Against U.S. Attack on Syria! Against the Assad Regime and Other Reactionary Forces! For the Grassroots Syrian Revolution!

The International Marxist-Humanist Organization

As the U.S. rattles its sabers against the Assad regime in Syria in the wake of an apparent attack on civilians with chemical weapons, the situation remains murky. A number of forces — the U.S.-Britain-France, their sometime allies Saudi Arabia, Turkey, and Qatar, the murderous Assad regime, and equally murderous jihadis — are all seeking to stifle the yearnings of the Syrian people to be free of the domination of both local authoritarians and global imperialism – Editors

Against U.S Attacks on Syria! Against the Assad Regime and Other Reactionary Forces! For the Grassroots Syrian Revolution!

We strongly condemn the projected military attack on Syria by the U.S., France, and possibly Britain. This will have nothing to do with human rights/stopping chemical weapons and everything to do with the economic and political interests of the rulers. Paramount among those interests has been the creation of a stable environment for capital accumulation, which has been sorely tested by the last two years of revolution and upheaval in the Arab world.

Another problem for these rulers is that their populations, after Iraq and Afghanistan, are so sick of war that even usually compliant legislators have put up roadblocks.  Thus, British Prime Minister David Cameron suffered a stinging defeat in Parliament over his war plans, which will bars British participation, at least immediately. And what of the deeper opposition from the youth and the working people inside these imperialist powers and beyond, this at a time of deep economic crisis and upheaval?

Nonetheless, it is very likely that within a matter of days, U.S., French, and possibly British missiles and bombs will be raining down upon Syria, inevitably killing some of the very civilians these attacks are ostensibly aimed at preventing.

It is equally likely that the Assad regime will continue slaughtering its own people, as it has been doing ever since the uprising began as a grassroots democratic movement in 2011. Thus, even before the horrific killing on August 21 — allegedly by the Syrian military via chemical weapons — of over between 600 and 1300 civilians, including many children, the death toll in the civil war had reached 100,000, with hundreds of thousands more imprisoned and tortured by the regime, and millions displaced.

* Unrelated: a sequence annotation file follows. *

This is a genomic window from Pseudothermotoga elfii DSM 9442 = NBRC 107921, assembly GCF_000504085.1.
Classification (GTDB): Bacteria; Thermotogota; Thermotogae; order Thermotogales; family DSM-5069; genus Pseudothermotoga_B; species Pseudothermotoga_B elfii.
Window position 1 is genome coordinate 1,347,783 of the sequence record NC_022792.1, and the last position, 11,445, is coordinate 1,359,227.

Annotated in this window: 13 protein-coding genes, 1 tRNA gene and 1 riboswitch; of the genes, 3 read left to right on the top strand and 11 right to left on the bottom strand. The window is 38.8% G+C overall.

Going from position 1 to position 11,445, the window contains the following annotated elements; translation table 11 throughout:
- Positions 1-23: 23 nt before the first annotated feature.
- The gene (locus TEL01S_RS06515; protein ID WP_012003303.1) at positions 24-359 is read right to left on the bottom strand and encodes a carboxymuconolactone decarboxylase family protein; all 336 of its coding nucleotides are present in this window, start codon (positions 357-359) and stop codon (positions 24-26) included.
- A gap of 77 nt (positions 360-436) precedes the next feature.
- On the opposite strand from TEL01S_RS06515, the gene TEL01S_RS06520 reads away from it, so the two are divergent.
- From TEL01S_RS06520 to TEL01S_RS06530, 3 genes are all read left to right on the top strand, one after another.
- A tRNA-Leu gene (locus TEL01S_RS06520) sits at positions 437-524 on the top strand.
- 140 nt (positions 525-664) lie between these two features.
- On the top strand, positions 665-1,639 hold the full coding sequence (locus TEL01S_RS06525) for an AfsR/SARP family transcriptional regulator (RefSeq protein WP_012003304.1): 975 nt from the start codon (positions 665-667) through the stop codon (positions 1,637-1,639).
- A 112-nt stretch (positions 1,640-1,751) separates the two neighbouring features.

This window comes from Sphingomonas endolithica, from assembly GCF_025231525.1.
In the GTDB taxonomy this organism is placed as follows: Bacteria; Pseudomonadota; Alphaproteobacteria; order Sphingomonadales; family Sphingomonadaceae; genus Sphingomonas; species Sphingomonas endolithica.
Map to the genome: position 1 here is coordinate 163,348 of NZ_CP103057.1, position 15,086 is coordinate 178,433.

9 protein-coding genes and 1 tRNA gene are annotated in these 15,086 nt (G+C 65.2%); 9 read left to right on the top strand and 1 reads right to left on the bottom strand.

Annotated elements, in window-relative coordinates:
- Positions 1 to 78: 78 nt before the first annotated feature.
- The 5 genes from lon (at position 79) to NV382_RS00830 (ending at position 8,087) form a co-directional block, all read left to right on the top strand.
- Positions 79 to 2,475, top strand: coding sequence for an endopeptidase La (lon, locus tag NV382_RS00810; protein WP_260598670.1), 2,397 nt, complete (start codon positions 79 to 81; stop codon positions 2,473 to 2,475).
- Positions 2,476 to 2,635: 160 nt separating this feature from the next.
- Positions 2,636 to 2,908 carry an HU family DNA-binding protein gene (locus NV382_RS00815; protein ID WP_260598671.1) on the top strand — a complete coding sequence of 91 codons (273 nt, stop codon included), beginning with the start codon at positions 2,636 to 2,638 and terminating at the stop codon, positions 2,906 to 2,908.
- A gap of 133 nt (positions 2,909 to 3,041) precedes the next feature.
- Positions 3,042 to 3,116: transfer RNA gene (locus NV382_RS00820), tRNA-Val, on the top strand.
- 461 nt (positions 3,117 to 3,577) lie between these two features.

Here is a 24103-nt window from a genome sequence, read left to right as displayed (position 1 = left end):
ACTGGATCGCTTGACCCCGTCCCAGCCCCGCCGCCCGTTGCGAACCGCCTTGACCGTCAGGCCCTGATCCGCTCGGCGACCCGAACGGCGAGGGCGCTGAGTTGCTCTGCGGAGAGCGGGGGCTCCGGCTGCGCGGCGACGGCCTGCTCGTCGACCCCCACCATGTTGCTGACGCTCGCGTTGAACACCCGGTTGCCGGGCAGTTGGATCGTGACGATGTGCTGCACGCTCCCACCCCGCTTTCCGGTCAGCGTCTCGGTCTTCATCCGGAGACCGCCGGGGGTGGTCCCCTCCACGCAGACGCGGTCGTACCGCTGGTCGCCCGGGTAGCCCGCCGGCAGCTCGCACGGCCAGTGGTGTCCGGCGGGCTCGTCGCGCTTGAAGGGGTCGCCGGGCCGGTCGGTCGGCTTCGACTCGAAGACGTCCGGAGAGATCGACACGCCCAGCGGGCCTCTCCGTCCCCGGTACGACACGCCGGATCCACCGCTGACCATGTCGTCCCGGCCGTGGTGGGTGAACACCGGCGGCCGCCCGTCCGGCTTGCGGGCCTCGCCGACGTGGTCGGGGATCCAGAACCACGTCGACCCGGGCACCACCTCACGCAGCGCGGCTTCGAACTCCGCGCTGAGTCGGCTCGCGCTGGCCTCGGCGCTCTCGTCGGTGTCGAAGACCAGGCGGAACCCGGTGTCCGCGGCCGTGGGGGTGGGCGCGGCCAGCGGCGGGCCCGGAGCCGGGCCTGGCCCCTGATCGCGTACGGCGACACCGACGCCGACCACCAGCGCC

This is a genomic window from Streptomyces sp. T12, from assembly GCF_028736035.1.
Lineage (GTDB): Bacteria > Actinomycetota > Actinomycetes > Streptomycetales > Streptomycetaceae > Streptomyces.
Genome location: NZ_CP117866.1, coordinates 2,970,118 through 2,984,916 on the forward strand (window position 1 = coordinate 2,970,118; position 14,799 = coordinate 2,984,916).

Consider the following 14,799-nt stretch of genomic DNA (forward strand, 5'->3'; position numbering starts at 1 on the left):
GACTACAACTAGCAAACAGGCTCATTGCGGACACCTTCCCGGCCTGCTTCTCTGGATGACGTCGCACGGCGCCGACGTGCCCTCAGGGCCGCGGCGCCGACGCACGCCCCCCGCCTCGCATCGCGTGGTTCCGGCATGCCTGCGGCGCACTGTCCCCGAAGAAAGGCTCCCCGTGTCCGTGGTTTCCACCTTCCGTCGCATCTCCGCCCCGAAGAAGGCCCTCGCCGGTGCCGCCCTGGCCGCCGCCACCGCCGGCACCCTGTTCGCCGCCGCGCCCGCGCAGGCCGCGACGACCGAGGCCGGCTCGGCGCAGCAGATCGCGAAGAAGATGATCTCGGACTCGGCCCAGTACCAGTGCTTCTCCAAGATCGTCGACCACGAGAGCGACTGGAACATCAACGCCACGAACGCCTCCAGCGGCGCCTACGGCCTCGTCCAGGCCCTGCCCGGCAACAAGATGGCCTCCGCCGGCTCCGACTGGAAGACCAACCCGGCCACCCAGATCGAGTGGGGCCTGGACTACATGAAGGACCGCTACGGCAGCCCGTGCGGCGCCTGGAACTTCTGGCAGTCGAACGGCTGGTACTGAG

The U.S. is not even bothering to claim that its projected military action will help to free the Syrian people from the Assad regime. At the same time, an uncomfortable fact must be acknowledged by those like us, who have been careful to support revolutionary and democratic movements like that in Syria, even when their rulers are ostensibly opposed to U.S. imperialism. That fact is the deterioration of the Syrian revolution, with large inroads being made by the Al Qaeda-linked Al Nusra and other jihadist groups, whose murderous agenda includes both fundamentalist repression of the Syrian people as a whole and the slaughter of its non-Sunni Muslim ethno-religious minorities.  This turn may have played a part in the changing fortunes of the civil war, with the regime gaining some victories as parts of the population distance themselves from the rebels.

There are many other external actors in Syria, none of them supportive of revolutionary democracy of the type that characterized the Arab uprisings of 2011.  Iran and Russia have been funneling large arms shipments and financial support to Assad, even after his regime was condemned by the Arab League.  Iran’s ally, Hezbollah, has also crossed over from Lebanon to help Assad militarily. For their part, Saudi Arabia, Turkey, and Qatar have been funding Islamist or jihadist elements in the armed resistance to Assad.  These elements seem to have come to the fore for another, more internal, reason as well: the descent of some parts of the Free Syrian Army into warlordism.

Therefore, in affirming our opposition to U.S. imperialist intervention, as well as that of all other powers, from Saudi Arabia to Iran, we also affirm our solidarity with what remains of the genuinely revolutionary and democratic elements of the Syrian uprising. In no way we will allow our firm opposition to a U.S. attack on Syria to lessen our opposition to the Assad’s murderous state-capitalist regime, which stands in the way of the liberation of the workers, women, youth and national minorities in Syria and the region as a whole.


— International Marxist-Humanist Organization, August 30, 2013


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  1. Dan Beltaigne

    Dear IMH Readers,

    Like most in my generation, my radicalization and radicalism was born out of the Civil Rights Movement and the Anti-War Movement of the 1960s. But unlike some, my radicalization continued. I came to see that the world of freedom and its struggles know no country. It is a world that lives in every country on earth, knowing no boundaries; and it is perspective from which we can forge true internationalism. This is why it is difficult for me to understand why so many on the Left today, just as in the sixties, continue to support all kinds of dictators, right-wing reactionaries, and religious fundamentalists just because they are against US imperialism. Since Arab Spring, isn’t it high time to fully confront this myopia of the Left? IMH’s statement seems to me to be a good place to begin.

    Dan Beltaigne

  2. Kevin

    The demonstration against war over Syria drew about 200 to downtown LA today, many of them young, with a significant Latino/a presence. Unfortunately the sponsorship and slogans were established by ANSWER coalition, which meant a totally uncritical stance toward Assad. However, the IMHO Statement was distributed to most of the demonstrators, some of whom agreed with its overall stance, vs. that of ANSWER.